Rheumatoid Arthritis

Other hospital specialists for rheumatoid arthritis

Many rheumatology teams include other people apart from rheumatologists. The role of some of these professionals are covered below however for further experiences see' orthopaedic surgeons (see 'Surgery'); physiotherapists (See 'Physiotherapy and hydrotherapy'); occupational therapists (see 'Occupational Therapy'); radiographers and phlebotomists (see 'Regular Monitoring and other diagnostic tests').

People we interviewed often had appointments with the rheumatology nurse (also called specialist nurse or nurse practitioner). Sometimes patients attended only the nurse's clinic to discuss particular issues problems medication monitoring etc. and were examined. Other times people saw the nurse immediately before the consultant and liked this because they had more time to discuss things with the nurse whereas they knew their time with the doctor would be short. The nurse could then tell the doctor about relevant problems.

Two women were given steroid injections by their rheumatology nurse. Rheumatology nurses often answered questions over the phone e.g. via an official telephone help line which reassured people. Several people had asked for advice or about side effects or problems with medication or to get an earlier appointment if they needed one.

The National Rheumatoid Arthritis Society chair felt that nurse practitioners should be available in all areas which they are not. For more information about specialist nurses see Arthritis Research UK.

Orthotists and podiatrists mainly provide insoles for shoes 'off the shelf' supportive shoes/boots or made to measure shoes/boots. Orthotists also provide other supports e.g. neck collars and back supports. One woman used a neck collar to ease her pain around the house and when travelling by car but didn't like wearing it in public. One woman had an ankle splint that she could wear on its own in the house but could not fit inside shoes.

RA often affects the small joints of the feet and problems such as dropped arches bent over or hammer toes can all make walking painful and difficult. Some women said the only shoes they could wear were sandals flip flops or slip on shoes with open toes but these do not adequately support the feet and are not recommended. The orthotist/podiatrist makes special insoles are by for people's own shoes. Several people found these very helpful and had new ones made from time to time for different shoes. Sometimes it was difficult to get them into shoes and two women found they hurt their feet. One woman who could not bend to put on fitted shoes persuaded the orthotist to make insoles for her slip-on shoes but was disappointed with the made to measure shoes they also gave her.

Off the shelf orthotic shoes and made to measure shoes were liked by the three men who all found them comfortable and lightweight whereas only a few women found them acceptable. Many women thought them unattractive clumpy and heavy and although they may have tried wearing them a few times many abandoned them. One woman said they were excellent and enabled her to walk with her hammer toes another had special boots made for many years although it was sometimes a long process. Other people also reported long waiting times for insoles and shoes - one woman waited over a year. However some people had direct access to the orthotics clinic and needed no further referrals from the rheumatologist.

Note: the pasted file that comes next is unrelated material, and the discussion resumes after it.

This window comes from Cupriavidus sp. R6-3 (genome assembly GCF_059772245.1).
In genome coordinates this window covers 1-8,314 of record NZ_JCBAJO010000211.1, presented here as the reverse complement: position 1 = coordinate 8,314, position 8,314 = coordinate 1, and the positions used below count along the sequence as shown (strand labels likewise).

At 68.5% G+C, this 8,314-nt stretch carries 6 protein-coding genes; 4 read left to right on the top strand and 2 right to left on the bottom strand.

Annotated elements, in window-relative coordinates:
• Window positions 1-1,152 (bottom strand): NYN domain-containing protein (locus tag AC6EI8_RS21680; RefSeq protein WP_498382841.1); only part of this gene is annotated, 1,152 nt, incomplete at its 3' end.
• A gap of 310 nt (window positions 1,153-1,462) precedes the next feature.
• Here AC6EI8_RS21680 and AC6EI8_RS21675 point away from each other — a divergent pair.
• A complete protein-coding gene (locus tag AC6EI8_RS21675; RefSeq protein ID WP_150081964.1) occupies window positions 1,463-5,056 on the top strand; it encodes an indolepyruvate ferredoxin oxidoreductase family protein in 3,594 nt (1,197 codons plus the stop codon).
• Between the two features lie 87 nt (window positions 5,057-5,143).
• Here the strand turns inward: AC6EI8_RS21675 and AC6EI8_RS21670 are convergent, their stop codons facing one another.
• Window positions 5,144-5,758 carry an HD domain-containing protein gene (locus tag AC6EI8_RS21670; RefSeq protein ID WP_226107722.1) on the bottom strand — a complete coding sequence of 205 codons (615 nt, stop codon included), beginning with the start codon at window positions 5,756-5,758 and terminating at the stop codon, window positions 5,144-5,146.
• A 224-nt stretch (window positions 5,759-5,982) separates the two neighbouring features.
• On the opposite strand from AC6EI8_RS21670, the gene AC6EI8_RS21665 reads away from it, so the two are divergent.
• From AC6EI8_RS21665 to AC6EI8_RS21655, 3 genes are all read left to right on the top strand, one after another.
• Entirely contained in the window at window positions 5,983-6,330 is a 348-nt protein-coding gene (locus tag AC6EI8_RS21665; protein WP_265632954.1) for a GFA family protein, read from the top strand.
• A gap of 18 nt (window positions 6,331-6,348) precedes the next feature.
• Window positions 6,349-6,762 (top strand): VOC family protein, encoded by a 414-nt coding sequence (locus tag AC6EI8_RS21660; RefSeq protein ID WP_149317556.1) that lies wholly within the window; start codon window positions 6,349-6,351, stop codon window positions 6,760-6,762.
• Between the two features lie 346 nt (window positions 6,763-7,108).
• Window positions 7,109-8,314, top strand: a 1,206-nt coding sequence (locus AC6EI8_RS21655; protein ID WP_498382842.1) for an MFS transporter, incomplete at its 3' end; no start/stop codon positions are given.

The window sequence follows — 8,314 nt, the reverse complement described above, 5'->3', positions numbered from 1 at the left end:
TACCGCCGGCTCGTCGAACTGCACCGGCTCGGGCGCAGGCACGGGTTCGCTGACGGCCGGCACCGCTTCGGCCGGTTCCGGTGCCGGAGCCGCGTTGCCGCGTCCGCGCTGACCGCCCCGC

Trainers and shoes made by Ecco, Scholl, Hotter and Goretex were often found to be comfortable and fairly supportive.

Some people had visited a podiatrist or chiropodist to have nails cut, ingrowing toenails treated and hard skin and calluses removed from their feet. Weight-bearing on bones in the foot that have moved out of place due to the arthritis puts pressure on the skin causing it to harden which unless removed can be very painful. One man visited the chiropodist regularly (Interview 13 see above).

Optometrists are eye experts and a rare problem with RA is inflammatory eye disease - iritis. One woman had annual check-ups with the optometrist and a man had experienced problems including eye swelling and 'floaters' in his vision particularly when his arthritis was in flare. Sjogren's syndrome (dry eyes dry mouth and other membranes) was reported by some people we interviewed. It often accompanies RA; artificial tears can be used to lubricate dry eyes.

Two people asked whether RA affected their teeth and one man was worried as several teeth had recently fallen out. Two women said finding a dentist who understood that certain positions for dental treatment were uncomfortable was important and one with arthritis in her jaw could not keep her mouth open for long.

Pharmacists can advise people how to take medication and on supplements. A few people emphasised that having a good relationship with their local pharmacist meant they could offer advice if they spotted problems with combinations of drugs or with drugs used for another illness. One woman wanted clear dosage instructions on packaging not just 'Take as directed' as people with RA often took different drugs and so had several to remember. Her pharmacist helped by taking tablets out of blister packs which she found difficult and dispensing them in bottles.

Reports about social workers were mixed. They helped two people advising them on welfare benefits they were entitled to. One woman had help in assessing her possible return to work. However two people found they lacked up to date knowledge of available benefits and one felt she got less support than she expected.

Last reviewed August 2016.

Last updated September 2010.

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